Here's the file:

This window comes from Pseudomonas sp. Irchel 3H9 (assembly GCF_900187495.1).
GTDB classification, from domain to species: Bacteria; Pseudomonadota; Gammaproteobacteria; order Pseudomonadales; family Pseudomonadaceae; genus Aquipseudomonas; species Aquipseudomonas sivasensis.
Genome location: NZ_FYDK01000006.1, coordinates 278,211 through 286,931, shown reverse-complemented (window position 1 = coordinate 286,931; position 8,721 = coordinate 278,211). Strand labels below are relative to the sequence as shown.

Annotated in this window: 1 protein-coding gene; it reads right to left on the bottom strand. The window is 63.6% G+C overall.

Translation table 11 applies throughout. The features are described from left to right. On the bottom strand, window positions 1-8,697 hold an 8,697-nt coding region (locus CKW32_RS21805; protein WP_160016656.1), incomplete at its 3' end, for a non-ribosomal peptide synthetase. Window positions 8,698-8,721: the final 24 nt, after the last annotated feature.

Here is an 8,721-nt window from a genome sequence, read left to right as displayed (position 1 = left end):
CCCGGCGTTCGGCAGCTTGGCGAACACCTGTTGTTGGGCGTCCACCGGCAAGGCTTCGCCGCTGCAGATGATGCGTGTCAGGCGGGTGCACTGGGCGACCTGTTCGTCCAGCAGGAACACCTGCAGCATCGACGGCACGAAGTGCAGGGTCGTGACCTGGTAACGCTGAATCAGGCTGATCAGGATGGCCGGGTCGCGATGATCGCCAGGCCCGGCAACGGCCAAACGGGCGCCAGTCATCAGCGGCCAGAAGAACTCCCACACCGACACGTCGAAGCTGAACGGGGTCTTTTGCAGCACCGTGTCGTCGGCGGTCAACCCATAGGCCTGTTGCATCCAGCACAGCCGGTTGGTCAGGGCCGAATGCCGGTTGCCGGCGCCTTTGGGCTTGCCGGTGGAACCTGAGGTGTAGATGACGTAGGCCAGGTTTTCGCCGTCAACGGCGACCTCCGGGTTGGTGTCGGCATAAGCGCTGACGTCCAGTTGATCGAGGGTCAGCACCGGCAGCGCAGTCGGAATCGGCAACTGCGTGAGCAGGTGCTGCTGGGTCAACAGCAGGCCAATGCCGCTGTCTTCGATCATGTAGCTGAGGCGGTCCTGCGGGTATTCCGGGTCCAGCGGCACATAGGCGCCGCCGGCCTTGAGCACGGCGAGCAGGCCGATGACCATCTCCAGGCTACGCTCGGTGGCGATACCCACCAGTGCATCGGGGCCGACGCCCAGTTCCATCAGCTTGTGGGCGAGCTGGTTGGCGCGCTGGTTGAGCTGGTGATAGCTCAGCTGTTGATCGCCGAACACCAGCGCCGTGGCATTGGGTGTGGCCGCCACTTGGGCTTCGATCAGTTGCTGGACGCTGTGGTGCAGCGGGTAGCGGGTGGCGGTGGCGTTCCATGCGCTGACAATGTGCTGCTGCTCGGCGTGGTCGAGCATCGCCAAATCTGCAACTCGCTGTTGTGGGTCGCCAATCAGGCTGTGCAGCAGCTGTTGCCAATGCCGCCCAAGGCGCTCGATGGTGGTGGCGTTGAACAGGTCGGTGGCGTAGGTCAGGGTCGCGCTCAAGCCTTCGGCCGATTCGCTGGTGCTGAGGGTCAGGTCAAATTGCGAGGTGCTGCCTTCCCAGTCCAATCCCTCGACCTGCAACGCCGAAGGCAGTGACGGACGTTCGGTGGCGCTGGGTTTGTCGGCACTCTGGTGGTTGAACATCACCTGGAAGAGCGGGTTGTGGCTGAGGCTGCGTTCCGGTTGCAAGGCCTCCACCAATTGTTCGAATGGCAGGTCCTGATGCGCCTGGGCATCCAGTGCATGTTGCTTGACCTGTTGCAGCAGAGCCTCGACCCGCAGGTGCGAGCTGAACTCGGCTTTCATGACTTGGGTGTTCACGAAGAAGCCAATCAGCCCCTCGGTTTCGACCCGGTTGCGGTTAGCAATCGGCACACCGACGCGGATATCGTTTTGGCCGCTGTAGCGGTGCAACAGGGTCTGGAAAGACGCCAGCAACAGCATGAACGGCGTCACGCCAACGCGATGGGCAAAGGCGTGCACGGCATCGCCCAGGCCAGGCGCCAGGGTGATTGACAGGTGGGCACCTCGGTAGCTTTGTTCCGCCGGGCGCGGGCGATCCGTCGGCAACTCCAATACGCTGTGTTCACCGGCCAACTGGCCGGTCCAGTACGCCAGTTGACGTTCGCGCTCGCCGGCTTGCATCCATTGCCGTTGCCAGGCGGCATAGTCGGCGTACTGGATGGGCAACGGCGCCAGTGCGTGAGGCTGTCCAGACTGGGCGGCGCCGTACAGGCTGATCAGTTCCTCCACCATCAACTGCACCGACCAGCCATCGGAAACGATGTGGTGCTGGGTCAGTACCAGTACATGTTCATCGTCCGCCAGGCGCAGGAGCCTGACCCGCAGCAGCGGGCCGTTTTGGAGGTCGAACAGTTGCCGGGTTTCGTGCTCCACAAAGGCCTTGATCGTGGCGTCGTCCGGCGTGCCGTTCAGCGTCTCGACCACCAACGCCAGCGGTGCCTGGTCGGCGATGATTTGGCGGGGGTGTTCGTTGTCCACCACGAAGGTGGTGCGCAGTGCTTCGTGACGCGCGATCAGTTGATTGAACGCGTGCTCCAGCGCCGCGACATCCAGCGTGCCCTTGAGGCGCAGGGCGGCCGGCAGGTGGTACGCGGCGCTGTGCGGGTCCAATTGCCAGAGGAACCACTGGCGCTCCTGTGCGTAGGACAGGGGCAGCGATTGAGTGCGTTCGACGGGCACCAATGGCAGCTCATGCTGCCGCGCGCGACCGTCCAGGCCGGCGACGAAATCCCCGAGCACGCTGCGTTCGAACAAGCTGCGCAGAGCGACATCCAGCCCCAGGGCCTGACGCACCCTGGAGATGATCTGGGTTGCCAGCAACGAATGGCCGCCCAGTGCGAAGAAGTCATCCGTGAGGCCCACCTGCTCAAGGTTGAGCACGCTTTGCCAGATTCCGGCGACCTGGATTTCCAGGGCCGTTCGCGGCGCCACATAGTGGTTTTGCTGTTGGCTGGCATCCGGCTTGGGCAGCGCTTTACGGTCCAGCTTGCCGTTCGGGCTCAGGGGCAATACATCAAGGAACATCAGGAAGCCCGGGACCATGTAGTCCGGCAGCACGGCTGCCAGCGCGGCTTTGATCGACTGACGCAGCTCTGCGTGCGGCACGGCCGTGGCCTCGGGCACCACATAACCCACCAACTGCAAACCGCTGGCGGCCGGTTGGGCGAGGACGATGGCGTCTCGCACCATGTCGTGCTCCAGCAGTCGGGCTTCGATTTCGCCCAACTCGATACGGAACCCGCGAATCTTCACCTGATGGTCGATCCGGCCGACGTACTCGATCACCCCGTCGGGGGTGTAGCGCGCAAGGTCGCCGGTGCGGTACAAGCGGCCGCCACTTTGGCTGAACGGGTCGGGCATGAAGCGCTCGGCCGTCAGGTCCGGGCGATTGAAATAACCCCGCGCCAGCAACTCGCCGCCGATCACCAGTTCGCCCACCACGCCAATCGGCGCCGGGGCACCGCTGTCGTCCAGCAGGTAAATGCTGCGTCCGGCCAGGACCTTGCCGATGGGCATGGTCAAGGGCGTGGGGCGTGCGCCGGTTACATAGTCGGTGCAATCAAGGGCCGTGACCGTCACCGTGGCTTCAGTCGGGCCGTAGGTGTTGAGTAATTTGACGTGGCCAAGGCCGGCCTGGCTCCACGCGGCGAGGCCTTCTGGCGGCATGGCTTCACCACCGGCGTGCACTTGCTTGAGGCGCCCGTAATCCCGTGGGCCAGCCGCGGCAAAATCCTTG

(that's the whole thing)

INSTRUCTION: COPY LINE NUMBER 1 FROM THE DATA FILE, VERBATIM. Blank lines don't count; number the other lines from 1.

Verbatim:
This window comes from Pseudomonas sp. Irchel 3H9 (assembly GCF_900187495.1).